Published online by Cambridge University Press: 08 March 2010
The synagogue was tolerated under Christian rule in antiquity and the Middle Ages, but much New Testament and patristic authority, including some texts reviewed below, would have weighed on the side of restriction. Early Christian comment on contemporary Jewish worship had intertwined roots in inner-Jewish controversy and in Greek and Roman anti-Jewish polemic.
Yet such comment, despite its polemical character, included some genuine observation. This aspect is illustrated here with two aims in view. First, evidence on Jewish worship in the ancient world is patchy, whether Jewish or non-Jewish. Christian texts are therefore potentially important to the historian of the ancient synagogue, as S. J. D. Cohen has emphasized. Here some passages are reconsidered which may throw light on the rise of the synagogue and the development of Jewish prayer, including the question of anti-Christian imprecations in the synagogue. Secondly, the potentially misleading character of the image of Judaism in Christian polemic has long been noted. Assessment of the Christian sources should also reckon, however, with the keen if hostile observation which they sometimes reflect.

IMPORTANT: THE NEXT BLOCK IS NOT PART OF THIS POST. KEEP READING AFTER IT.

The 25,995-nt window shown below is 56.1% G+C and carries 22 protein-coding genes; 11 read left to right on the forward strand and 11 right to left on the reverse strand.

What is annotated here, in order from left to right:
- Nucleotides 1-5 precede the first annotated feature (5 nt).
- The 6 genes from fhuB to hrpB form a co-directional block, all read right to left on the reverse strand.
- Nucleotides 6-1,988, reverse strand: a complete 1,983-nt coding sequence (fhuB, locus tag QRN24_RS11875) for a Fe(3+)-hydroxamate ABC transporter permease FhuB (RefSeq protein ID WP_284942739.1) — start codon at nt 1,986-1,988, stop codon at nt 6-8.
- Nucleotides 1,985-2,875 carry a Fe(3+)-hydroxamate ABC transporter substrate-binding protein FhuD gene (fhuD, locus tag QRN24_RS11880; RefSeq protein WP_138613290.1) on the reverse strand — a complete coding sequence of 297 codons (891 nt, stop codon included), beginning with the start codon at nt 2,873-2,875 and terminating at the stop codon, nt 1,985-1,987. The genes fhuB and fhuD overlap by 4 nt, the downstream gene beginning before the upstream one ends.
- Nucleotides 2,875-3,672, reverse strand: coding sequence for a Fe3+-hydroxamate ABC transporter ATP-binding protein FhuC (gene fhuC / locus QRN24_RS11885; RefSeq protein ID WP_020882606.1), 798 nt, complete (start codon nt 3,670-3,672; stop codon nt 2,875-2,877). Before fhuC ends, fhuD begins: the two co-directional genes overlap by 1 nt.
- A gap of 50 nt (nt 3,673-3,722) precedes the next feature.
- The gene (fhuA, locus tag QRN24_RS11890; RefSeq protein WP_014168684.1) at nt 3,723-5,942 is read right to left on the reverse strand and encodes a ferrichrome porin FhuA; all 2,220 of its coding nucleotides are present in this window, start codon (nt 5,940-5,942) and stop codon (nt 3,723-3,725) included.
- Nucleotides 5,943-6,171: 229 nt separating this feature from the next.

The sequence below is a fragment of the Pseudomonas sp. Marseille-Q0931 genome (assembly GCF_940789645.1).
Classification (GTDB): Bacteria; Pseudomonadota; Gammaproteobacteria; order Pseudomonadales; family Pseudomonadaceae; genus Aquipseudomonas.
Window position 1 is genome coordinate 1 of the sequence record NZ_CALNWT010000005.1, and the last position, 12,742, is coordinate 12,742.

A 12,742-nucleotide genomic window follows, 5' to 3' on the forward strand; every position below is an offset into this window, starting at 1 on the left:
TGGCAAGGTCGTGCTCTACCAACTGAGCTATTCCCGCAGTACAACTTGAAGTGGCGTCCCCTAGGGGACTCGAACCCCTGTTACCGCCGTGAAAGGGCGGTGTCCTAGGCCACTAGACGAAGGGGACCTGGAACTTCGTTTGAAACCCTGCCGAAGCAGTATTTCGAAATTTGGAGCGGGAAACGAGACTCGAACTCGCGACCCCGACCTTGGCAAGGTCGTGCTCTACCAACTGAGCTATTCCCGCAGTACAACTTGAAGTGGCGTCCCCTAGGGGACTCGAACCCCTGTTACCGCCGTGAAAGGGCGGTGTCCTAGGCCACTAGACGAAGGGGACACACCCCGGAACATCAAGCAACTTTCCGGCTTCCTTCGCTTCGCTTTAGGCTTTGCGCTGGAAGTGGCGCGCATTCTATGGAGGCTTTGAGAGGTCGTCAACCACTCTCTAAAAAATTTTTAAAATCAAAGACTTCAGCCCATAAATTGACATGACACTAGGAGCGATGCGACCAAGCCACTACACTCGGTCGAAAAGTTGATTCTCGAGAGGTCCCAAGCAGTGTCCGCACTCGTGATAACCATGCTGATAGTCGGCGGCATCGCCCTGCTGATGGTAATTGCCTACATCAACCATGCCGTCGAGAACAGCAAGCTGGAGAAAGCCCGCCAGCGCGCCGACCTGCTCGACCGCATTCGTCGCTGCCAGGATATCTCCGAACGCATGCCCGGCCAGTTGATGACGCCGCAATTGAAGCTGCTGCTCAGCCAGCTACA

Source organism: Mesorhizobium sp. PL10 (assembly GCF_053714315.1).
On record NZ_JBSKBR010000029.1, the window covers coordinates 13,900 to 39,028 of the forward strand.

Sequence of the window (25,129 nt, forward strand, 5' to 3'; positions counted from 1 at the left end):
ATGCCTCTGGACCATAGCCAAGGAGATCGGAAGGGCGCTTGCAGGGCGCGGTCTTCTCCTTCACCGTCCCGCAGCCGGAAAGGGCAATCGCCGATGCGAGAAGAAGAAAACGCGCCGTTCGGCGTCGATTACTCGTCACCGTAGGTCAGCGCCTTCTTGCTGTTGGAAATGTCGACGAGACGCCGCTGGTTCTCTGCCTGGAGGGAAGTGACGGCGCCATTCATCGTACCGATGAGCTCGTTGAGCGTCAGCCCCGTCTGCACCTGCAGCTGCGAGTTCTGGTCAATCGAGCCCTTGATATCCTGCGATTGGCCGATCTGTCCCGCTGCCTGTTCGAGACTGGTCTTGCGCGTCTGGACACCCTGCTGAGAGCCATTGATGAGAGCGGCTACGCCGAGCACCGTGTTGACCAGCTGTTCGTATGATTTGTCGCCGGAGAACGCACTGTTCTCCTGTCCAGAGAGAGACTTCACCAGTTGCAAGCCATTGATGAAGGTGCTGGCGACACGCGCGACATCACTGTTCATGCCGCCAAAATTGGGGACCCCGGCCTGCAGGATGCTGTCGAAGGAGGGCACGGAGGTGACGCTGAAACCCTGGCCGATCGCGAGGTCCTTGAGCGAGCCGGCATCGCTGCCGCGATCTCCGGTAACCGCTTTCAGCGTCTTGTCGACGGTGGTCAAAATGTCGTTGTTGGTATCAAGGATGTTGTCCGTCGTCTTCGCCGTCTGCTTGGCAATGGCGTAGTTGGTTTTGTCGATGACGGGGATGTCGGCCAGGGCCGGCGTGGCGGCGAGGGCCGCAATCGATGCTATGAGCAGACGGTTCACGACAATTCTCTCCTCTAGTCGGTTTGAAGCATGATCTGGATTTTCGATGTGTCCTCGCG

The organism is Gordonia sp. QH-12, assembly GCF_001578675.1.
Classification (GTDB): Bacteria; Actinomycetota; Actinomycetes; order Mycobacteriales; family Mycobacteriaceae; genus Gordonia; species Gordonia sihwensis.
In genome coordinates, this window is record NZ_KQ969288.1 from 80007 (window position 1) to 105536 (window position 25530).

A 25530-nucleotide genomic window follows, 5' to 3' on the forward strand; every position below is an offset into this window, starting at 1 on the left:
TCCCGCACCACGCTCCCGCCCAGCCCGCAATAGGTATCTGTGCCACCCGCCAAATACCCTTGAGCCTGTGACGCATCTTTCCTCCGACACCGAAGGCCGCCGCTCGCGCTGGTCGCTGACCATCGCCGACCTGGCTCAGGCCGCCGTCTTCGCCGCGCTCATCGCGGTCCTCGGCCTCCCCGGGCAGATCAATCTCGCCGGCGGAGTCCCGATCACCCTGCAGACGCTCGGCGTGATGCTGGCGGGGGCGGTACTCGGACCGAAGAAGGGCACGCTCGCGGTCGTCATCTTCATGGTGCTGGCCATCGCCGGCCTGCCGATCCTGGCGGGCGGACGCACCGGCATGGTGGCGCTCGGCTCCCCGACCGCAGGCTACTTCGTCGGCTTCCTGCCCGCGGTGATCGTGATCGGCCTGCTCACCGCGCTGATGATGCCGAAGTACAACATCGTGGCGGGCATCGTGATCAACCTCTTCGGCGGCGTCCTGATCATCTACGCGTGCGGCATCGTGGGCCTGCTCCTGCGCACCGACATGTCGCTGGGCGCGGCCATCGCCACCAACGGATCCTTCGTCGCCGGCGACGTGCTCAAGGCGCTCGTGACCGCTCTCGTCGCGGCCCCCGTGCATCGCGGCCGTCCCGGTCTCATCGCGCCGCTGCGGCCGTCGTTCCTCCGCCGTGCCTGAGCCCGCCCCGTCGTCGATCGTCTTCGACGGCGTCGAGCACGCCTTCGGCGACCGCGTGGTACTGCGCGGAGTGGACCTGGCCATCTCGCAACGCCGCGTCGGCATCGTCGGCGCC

In modern liturgical study, it has often been assumed that Christians knew a good deal about Jewish worship – enough to be deeply influenced by it in their own prayers, down to the relatively late date of the Apostolic Constitutions. A strong support for this view is the dismay expressed by a series of Church Fathers at synagogue attendance by Christians; the witnesses include Origen, Aphrahat, Chrysostom and Jerome.